# Three-phase rectifier circuits

The 3-phase supply sources are used usually when the load currents are high. In such situations the multi-phase rectifying systems are applied. They can be divided into two basic types:

• unidirectional rectifying systems
• bidirectional (bridge) rectifying systems

In the first case the rectifying system, supplied from m-phase transformer, contains one diode in each phase, so the number of diodes is (m). All the diodes are directed consistently and their cathodes are shorted and connected with receiver’s terminal. Each phase conducts for 1/m of period, when the voltage value is higher than voltages of the remaining phases. As a result of that the current flows continuously in the load and it has a pulsating character.
In multi-phase unidirectional systems the voltage constant component on the load can be determined according to the following formula:

where:

• UOS – value of voltage constant component
• Uf – effective value of phase voltage (secondary winding)
• Ufm = √2 Uf – maximal value of phase voltage
• m – number of phases  (m≥0)

The constant component increases with the increase of phase number. The dependence between UOS/Ufm relation and the number of phases in unidirectional rectifying system is presented in the table below:

 m 1 2 3 4 6 12 ∞ Uos/Ufm 0,32 0,64 0,81 0,90 0,96 0,99 1

The maximal and effective value of the phase current are as follows:

,

Power efficiency:

Pulsation coefficient is calculated in accordance with the following equation:

Several diagrams of unidirectional rectifiers with various output parameters. When selecting an appropriate system attention should be paid both to above-mentioned output parameters and economical reasons (cost of rectifier and supply transformer) and then the most optimal solution should be selected.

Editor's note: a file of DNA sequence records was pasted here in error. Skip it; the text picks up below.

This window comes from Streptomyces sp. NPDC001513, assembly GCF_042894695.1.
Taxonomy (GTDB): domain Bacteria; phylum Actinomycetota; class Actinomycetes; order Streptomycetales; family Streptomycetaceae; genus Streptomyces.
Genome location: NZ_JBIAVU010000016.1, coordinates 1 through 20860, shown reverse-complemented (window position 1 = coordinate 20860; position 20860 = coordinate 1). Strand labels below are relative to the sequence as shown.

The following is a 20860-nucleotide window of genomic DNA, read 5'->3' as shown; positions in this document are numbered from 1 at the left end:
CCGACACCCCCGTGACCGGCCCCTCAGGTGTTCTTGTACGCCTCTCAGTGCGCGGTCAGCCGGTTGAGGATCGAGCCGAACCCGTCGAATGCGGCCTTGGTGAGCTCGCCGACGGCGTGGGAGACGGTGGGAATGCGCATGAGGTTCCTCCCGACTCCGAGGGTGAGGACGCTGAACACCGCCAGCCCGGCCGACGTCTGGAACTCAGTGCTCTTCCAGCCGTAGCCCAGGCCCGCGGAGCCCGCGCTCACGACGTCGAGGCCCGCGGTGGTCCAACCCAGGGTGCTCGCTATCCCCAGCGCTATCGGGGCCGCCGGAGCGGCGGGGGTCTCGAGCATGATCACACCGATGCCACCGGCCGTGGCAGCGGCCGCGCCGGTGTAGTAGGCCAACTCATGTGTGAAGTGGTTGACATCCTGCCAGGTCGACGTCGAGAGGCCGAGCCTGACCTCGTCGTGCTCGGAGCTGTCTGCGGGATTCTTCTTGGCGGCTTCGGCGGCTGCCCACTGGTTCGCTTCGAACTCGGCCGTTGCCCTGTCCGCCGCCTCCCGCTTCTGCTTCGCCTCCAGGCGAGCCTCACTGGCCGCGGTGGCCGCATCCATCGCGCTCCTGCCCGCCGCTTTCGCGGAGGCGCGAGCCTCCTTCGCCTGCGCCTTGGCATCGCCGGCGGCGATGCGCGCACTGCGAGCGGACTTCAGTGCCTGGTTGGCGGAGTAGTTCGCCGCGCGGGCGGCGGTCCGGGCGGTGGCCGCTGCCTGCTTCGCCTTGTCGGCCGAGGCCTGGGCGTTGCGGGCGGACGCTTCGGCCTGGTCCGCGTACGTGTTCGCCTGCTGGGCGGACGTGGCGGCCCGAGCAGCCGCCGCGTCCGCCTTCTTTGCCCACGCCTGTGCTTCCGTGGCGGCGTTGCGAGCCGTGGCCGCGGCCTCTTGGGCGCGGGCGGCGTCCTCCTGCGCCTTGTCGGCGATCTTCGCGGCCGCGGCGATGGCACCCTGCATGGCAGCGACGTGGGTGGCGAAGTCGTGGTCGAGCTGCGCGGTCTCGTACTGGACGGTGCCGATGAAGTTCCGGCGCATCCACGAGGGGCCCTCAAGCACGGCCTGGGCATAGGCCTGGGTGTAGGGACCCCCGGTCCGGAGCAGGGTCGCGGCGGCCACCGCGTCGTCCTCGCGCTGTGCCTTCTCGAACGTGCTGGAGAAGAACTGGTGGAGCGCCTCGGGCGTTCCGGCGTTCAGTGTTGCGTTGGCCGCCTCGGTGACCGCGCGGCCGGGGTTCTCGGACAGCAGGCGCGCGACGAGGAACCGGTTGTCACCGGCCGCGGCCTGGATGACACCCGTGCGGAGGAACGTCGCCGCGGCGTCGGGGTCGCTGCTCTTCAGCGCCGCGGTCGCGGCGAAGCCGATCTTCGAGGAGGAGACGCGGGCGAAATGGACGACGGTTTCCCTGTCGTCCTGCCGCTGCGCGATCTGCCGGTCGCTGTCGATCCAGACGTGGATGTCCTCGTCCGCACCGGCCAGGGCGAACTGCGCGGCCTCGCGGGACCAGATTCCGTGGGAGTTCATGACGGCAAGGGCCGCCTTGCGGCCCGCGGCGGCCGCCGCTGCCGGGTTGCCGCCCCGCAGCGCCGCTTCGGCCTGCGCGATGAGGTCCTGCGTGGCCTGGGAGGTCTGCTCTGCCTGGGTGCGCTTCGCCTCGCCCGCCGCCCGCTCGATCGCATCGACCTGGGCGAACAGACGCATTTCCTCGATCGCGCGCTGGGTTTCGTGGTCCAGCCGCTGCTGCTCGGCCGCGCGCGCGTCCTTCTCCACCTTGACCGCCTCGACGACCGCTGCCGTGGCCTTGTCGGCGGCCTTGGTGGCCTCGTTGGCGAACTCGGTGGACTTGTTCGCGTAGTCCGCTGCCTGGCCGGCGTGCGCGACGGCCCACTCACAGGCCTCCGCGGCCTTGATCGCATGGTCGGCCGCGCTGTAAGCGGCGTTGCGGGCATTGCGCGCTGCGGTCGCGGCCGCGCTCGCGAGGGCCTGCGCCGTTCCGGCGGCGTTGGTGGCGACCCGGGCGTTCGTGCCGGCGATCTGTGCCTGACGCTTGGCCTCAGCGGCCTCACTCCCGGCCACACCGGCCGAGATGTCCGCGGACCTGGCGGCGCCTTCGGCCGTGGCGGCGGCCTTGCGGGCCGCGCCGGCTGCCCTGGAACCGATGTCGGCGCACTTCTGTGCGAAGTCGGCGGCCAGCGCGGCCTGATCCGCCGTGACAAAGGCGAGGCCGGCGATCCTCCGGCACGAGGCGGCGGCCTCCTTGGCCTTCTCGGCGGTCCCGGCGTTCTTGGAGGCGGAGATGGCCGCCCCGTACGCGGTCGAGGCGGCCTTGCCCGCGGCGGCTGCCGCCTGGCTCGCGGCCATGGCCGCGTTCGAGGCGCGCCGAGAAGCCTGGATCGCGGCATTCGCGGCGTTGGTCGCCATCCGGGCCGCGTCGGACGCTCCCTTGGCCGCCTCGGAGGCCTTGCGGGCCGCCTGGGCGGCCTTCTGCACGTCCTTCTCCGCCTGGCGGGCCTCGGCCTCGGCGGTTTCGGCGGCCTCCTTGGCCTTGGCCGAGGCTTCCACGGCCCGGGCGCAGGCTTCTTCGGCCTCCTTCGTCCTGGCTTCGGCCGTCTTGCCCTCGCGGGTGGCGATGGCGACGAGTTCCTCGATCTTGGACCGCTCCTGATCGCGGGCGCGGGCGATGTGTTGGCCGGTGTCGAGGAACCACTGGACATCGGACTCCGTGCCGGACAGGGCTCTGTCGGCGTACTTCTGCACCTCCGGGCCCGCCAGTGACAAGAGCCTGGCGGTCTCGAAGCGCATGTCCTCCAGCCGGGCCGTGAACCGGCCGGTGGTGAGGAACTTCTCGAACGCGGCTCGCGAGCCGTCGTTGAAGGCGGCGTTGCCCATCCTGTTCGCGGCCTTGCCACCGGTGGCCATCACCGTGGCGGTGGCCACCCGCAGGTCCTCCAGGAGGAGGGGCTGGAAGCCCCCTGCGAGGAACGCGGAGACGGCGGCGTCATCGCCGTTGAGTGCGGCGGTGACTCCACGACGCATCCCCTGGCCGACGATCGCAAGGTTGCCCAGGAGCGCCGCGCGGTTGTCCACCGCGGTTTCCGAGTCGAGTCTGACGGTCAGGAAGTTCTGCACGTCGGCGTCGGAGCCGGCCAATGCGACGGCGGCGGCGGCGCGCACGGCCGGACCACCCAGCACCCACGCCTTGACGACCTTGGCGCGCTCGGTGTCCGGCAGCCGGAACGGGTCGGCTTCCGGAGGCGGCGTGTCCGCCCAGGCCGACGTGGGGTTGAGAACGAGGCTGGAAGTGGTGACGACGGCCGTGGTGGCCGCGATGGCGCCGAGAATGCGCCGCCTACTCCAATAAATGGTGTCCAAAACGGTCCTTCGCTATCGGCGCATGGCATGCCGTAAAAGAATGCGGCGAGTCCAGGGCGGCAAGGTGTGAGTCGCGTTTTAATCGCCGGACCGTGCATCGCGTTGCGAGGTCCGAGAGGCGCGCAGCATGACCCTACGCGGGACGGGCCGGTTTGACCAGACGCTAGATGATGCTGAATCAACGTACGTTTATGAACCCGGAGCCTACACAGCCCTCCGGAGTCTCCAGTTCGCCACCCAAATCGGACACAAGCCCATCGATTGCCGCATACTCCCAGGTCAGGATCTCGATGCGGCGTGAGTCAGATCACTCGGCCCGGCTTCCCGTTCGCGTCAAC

Fig. 1 Diagram of unidirectional, 3-pulse rectifier.

Fig. 2 Diagram of unidirectional, 6-pulse rectifier.

Fig. 3 Diagram of unidirectional, 6-pulse rectifier consisting of two 3-pulse rectifiers connected in parallel, through a compensating choke.

In unidirectional systems the currents in transformer secondary windings, connected to a converter, flow only for a part of the period. Therefore the typical power of transformer exceed considerably the power value of the direct current circuit. In addition to that an unfavourable phenomenon of core magnetization, decreasing the efficiency of converter and the entire system, occurs in unidirectional systems. This phenomenon is caused by the constant component of secondary windings current. The 6-pulse system with a compensating choke is the most favourable in respect of transformer utilisation.
In case of the second type of multi-phase rectifying systems, i.e. in bidirectional (bridge) system each phase is connected with two diodes: one belonging to the first group (D1, D2 and D3) and one belonging to the second group (D4, D5 and D6). The current of load connected between linked anodes and cathodes of both diode groups, flows always through two diodes and two phases of transformer secondary winding. The voltage run on the load results from momentary values of phase-to- phase voltage. The current of each phase consists of two pulses with the duration 1/m of the period. The direction of their flow is opposite, so the phase current does not contain the constant component and does not cause the core magnetization. It allows to obtain better utilisation of transformer and bigger watt-hour efficiency  ηp of rectifier. Mostly used bidirectional rectifying systems are presented below:

Fig. 4 Diagram of bidirectional 6-pulse rectifier in bridge system.

Fig. 5 Diagram of 12-pulse rectifier, consisting of two bridge 6-pulse rectifiers connected in series.